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Lim, J.-C., J.-E. Yang, G.-Y. Lee, and B.-K. Choi. 2023. An in-depth characterization of the Habitat of Thelypteris interrupta in South Korea. Journal of Coastal Conservation 27. https://doi.org/10.1007/s11852-023-00968-6

Purpose The Deonggae coast on Jeju Island is a unique habitat that has not yet been studied from an ecological management or conservation perspective, despite its importance as the northernmost habitat of subtropical plants in Asia and the sole habitat of an endangered fern, Thelypteris interrupta , in Korea. To provide insights into this habitat’s systematic management, we comprehensively characterized its abiotic and biotic components. Methods Our study found two distinct plant communities ( Persicaria japonica - Thelypteris interrupta and Thelypteris interrupta - Phragmites australis ), driven by their respective microhabitats and influenced by soil inundation frequency, water depth, and salinity. We examined the phytosociological similarities and habitat characteristics of these two communities. Results Thelypteris interrupta could be distributed in the northernmost part of the Deonggae coast due to its greater heat preference. However, this limits its spread toward polar regions. We suggested minimizing the transformation of wetlands into terrestrial habitats by reducing the introduction of external soils and establishing ecological continuity with neighboring ecosystems while educating visitors about the area’s ecology as two habitat conservation practices. Conclusion The Deonggae coast is a natural wetland with a high conservation value as a habitat for endangered wildlife and a refuge for opportunistic species under the influence of climate change.

Rodríguez-Rey, M., and G. Grenouillet. 2022. Disentangling the Drivers of the Sampling Bias of Freshwater Fish across Europe. Fishes 7: 383. https://doi.org/10.3390/fishes7060383

The Wallacean shortfall refers to the knowledge gap in biodiversity distributions. There is still limited knowledge for freshwater fish species despite the importance of focusing conservation efforts towards this group due to their alarming extinction risk and the increasing human pressure on freshwater ecosystems. Here, we addressed the Wallacean shortfall for freshwater fish faunas across Europe by using the completeness indicator derived from species accumulation curves to quantify the fish sampling efforts. The multiple potential drivers of completeness that were previously related to the sampling efforts for other species (i.e., population density, nature reserves, or distance to cities) were tested using a 10 × 10 km2 grid resolution, as well as environmental (e.g., climatic) factors. Our results suggested that although there was an overall spatial pattern at the European level, the completeness was highly country-dependent. Accessibility parameters explained the sampling efforts, as for other taxa. Likewise, climate factors were related to survey completeness, possibly pointing to the river conditions required for fish sampling. The survey effort map we provide can be used to optimize future sampling, aiming at filling the data gaps in undersampled regions like the eastern European countries, as well as to account for the current bias in any ecological modeling using such data, with important implications for conservation and management.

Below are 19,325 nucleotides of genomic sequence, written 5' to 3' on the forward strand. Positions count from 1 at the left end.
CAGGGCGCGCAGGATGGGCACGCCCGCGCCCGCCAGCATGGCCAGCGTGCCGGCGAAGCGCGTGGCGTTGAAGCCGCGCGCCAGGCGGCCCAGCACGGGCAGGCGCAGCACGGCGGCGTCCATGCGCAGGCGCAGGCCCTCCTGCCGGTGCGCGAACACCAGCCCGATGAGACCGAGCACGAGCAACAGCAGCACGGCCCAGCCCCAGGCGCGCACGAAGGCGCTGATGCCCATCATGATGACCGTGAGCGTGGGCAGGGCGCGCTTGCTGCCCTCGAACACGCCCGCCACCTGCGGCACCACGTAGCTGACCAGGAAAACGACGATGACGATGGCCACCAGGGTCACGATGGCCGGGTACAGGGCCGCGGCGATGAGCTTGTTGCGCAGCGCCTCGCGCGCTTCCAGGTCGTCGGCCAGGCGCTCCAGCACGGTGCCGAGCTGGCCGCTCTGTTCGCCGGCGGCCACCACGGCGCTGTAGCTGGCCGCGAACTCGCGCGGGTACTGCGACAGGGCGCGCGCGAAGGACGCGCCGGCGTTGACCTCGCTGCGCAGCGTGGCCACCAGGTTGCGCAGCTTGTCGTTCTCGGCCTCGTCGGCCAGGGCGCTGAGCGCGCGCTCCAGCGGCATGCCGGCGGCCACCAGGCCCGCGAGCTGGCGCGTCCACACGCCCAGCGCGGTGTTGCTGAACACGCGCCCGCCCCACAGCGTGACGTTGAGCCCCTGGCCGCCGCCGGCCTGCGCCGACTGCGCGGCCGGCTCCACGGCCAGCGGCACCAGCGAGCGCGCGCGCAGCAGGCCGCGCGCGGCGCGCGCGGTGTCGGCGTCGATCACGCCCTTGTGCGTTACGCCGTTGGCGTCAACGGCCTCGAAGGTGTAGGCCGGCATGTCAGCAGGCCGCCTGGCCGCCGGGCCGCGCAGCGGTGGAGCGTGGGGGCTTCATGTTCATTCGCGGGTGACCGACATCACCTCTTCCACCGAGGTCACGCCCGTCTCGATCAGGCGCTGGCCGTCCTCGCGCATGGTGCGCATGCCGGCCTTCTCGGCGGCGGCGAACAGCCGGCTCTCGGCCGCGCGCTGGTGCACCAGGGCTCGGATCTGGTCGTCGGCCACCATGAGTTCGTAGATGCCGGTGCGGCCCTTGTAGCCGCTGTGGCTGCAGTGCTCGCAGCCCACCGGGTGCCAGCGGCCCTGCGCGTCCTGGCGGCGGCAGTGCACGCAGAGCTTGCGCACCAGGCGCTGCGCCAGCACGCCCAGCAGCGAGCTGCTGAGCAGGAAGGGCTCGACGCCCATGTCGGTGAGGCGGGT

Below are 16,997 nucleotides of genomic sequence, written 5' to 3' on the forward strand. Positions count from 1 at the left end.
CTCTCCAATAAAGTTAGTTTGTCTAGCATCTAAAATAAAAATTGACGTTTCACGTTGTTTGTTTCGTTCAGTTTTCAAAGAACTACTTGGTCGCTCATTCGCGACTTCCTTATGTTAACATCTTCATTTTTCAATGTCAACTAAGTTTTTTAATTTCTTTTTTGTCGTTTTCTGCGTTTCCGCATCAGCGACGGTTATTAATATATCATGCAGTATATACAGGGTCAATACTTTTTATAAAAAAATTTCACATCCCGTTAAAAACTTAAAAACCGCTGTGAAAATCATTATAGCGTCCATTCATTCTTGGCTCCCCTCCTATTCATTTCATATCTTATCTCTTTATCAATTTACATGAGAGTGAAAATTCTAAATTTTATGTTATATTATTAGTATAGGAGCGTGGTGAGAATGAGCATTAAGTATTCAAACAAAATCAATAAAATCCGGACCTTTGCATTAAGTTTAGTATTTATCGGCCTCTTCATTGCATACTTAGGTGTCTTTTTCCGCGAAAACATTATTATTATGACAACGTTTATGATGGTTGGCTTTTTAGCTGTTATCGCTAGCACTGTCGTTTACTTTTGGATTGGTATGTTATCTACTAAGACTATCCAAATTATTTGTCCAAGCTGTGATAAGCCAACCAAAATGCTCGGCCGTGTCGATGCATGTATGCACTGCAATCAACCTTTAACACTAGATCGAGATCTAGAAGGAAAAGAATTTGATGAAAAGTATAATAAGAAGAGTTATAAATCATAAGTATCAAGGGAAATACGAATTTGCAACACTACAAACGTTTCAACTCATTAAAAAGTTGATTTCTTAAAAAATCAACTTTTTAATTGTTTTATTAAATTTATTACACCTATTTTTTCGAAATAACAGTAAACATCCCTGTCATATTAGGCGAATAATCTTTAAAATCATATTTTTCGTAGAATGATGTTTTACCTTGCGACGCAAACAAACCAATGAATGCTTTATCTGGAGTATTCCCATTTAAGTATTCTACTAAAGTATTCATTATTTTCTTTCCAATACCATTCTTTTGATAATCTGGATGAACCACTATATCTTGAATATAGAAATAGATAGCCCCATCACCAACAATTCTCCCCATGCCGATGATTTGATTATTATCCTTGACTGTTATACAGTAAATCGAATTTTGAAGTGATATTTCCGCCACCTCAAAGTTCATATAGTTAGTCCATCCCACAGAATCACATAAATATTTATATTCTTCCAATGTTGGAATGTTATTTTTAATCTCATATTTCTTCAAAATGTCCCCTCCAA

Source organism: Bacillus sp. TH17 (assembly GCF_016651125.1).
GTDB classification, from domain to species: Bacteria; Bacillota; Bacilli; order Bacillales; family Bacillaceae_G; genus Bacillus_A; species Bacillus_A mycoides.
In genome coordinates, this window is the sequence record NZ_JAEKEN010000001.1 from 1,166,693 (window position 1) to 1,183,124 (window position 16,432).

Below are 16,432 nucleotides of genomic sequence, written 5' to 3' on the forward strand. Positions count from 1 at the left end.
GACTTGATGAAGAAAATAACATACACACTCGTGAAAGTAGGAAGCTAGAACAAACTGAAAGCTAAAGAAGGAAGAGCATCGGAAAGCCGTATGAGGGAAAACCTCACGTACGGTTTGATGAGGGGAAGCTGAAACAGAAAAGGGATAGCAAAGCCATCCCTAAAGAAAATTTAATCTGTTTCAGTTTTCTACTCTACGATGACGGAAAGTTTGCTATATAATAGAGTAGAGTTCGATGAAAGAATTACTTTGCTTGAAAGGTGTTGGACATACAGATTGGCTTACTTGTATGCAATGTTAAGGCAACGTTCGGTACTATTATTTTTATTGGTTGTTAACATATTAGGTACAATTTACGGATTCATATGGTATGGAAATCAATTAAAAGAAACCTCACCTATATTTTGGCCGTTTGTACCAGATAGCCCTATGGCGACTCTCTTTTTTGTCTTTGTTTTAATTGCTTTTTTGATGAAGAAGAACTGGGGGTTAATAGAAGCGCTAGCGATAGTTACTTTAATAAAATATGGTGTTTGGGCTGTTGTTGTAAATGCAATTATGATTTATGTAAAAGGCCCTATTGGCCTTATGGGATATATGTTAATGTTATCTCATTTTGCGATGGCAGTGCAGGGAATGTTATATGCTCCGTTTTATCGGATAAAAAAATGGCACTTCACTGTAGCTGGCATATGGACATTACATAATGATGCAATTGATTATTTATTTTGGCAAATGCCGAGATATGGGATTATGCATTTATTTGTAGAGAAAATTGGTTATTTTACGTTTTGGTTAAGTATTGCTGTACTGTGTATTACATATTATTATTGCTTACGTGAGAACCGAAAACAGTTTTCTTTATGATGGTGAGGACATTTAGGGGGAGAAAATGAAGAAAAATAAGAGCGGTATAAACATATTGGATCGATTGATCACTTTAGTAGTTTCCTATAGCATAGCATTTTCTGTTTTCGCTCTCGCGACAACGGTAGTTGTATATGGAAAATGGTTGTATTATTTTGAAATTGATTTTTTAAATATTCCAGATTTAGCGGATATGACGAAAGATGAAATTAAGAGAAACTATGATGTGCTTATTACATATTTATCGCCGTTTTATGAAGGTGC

Farooq, H., J. A. R. Azevedo, A. Soares, A. Antonelli, and S. Faurby. 2020. Mapping Africa’s Biodiversity: More of the Same Is Just Not Good Enough S. Ruane [ed.],. Systematic Biology 70: 623–633. https://doi.org/10.1093/sysbio/syaa090

Species distribution data are fundamental to the understanding of biodiversity patterns and processes. Yet, such data are strongly affected by sampling biases, mostly related to site accessibility. The understanding of these biases is therefore crucial in systematics, biogeography and conservation. …